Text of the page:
Prestwick is Scottish golf royalty. It was founded in 1851 and lies adjacent to Royal Troon along a stretch of Ayrshire coastline as famous as any in the world for prime golfing terrain. It was here in 1860 where the first Open Championship was played and won by Willie Park from Musselburgh with a score of 174 for 36 holes, 2 shots clear of Tom Morris. Prestwick would go on to host 24 Open Championships plus 11 Amateur Championships, the most recent in 2001.
Machrihanish was established as a “full” golf course in 1879 when Old Tom Morris expanded it to eighteen holes including the famous first where you have to carry a healthy corner of the Atlantic. If there’s a breeze be happy with five on this very unusual hole. Otherwise, Machrihanish is one of the most natural links there is.
The great James Braid won five Open Championships before he designed the King’s Course at Gleneagles which opened in 1919. Of the more than 200 courses he would go on to design, the King’s is considered to be Braid’s parkland masterpiece. You’ll find links-style pot bunkers, heather and gorse combined with inland characteristics like trees and forests, a generally slower surface; plus numerous elevation changes several of them considerable.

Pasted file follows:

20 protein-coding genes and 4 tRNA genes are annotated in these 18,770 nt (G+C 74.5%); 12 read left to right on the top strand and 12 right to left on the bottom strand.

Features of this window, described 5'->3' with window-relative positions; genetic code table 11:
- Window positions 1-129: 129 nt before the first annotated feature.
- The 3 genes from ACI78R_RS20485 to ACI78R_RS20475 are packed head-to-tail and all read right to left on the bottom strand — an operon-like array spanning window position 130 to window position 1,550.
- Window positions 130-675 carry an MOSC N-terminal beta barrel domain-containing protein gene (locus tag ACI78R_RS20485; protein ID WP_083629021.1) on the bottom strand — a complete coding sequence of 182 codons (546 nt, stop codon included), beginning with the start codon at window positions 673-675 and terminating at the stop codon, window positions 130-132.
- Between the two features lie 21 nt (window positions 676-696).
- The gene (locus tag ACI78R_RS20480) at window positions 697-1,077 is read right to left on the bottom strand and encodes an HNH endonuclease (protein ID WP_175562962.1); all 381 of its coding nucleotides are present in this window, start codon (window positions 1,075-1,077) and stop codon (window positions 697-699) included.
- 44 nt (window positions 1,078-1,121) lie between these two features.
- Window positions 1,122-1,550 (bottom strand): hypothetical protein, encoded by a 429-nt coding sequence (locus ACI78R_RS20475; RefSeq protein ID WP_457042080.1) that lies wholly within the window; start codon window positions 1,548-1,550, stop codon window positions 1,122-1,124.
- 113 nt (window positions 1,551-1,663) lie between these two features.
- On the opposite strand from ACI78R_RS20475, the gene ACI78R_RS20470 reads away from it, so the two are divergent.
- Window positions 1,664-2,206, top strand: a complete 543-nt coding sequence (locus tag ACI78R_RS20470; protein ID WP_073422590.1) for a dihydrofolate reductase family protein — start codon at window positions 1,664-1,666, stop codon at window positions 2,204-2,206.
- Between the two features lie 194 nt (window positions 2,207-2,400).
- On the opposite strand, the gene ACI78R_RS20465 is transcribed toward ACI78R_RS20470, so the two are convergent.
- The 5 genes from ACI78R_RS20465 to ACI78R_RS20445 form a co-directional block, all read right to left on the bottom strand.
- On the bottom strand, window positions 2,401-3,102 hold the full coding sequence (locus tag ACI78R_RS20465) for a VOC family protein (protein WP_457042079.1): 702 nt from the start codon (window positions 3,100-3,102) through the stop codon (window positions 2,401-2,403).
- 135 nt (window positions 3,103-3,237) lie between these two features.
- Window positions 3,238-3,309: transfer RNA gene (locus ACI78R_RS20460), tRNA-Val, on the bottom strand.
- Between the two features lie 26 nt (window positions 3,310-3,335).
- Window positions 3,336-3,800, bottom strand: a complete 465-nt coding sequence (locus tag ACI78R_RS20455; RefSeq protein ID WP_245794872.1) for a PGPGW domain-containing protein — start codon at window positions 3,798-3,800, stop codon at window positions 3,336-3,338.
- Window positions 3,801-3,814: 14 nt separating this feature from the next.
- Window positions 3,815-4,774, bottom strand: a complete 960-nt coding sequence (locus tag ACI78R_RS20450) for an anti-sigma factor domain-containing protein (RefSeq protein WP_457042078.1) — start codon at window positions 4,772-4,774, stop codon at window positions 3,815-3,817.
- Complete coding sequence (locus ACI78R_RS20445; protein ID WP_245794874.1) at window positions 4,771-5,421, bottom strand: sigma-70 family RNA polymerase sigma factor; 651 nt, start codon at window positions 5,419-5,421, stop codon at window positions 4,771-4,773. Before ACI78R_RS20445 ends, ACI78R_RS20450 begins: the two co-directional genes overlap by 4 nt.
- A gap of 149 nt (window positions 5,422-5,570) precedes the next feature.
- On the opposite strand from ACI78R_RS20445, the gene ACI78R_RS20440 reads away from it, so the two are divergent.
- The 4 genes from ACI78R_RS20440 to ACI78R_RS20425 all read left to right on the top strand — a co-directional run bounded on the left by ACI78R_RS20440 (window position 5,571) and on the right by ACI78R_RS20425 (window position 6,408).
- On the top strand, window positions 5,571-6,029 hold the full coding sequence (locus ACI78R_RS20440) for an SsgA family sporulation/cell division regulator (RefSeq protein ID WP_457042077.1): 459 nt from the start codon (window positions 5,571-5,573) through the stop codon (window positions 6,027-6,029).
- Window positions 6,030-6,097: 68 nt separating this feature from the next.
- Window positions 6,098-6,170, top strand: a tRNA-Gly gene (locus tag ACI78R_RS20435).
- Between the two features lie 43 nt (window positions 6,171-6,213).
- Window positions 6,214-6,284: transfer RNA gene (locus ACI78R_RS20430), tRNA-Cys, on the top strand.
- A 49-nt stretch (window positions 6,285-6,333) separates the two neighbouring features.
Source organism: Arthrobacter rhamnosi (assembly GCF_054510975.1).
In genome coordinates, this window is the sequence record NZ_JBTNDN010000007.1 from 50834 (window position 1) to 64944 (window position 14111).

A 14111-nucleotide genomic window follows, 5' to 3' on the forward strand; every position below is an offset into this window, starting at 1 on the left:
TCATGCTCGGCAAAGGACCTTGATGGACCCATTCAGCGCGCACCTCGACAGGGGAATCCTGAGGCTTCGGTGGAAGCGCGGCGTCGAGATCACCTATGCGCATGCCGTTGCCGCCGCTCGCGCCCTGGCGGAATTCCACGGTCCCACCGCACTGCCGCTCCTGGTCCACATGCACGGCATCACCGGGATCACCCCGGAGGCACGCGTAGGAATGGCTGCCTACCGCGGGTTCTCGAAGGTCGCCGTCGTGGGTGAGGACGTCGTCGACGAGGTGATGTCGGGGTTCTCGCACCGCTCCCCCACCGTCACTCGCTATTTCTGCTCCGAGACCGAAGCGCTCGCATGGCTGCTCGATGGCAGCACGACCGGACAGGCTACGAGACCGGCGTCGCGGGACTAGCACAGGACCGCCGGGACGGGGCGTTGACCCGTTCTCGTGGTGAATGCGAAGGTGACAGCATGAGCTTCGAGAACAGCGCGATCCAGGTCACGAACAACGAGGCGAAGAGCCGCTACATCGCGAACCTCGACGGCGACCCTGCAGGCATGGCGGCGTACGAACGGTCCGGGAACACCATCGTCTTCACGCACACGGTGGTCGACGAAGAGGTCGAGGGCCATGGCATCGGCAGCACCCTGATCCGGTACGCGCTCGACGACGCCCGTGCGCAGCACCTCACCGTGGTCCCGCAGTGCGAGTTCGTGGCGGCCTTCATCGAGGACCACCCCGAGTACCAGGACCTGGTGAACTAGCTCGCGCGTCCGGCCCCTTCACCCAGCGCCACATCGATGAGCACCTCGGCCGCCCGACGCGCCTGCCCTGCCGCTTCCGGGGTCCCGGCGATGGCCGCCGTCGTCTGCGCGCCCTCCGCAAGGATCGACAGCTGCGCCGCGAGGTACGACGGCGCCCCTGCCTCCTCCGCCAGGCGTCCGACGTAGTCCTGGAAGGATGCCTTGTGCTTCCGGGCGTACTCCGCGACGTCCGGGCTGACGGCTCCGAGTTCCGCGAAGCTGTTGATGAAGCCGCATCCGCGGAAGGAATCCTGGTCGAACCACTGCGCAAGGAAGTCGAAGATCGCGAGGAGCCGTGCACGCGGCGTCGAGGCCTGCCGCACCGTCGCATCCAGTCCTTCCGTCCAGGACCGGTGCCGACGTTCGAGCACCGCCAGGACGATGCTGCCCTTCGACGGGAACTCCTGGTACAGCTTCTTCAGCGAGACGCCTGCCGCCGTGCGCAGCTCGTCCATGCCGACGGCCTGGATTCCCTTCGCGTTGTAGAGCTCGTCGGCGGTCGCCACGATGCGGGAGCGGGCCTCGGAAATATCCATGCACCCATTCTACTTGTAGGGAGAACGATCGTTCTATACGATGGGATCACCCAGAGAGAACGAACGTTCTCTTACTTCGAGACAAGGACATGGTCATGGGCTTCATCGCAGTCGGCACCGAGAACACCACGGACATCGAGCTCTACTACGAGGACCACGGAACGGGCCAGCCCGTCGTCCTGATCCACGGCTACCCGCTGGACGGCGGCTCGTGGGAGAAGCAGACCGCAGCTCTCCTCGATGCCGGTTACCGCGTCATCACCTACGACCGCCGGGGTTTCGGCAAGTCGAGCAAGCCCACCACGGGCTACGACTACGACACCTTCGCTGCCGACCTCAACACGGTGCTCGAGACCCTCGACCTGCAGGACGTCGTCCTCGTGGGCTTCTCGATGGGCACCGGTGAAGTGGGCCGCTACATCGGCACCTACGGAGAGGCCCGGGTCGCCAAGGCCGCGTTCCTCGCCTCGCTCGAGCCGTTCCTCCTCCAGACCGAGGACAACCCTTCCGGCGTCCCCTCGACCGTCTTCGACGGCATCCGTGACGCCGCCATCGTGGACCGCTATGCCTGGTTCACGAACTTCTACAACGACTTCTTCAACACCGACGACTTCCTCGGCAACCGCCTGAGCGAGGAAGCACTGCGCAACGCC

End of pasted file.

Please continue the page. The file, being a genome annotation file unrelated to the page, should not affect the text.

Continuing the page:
Treasure hunting links golfers will be pleased to find new loot in the Highlands at Castle Stuart. It was Golf Magazine’s “Best New International Course of the Year” in 2009. It was ranked World 56 and selected to host the Barclays Scottish Open in 2011. Better still, if you’re the type that likes to hit the ground playing, the first tee is but 2.9 miles from the airport!
Although opened to a flurry of some controversy, The Castle Course at St Andrews will begin its fourth year of play in 2012 with some well considered modifications. Several greens including 15’s enormous false front have been “tempered” for less slope plus the club plans to keep the surfaces softer than in the past. Secondly, there are fewer blind “hummocks” – those large, hay covered, well- struck-drive-eating mounds to avoid.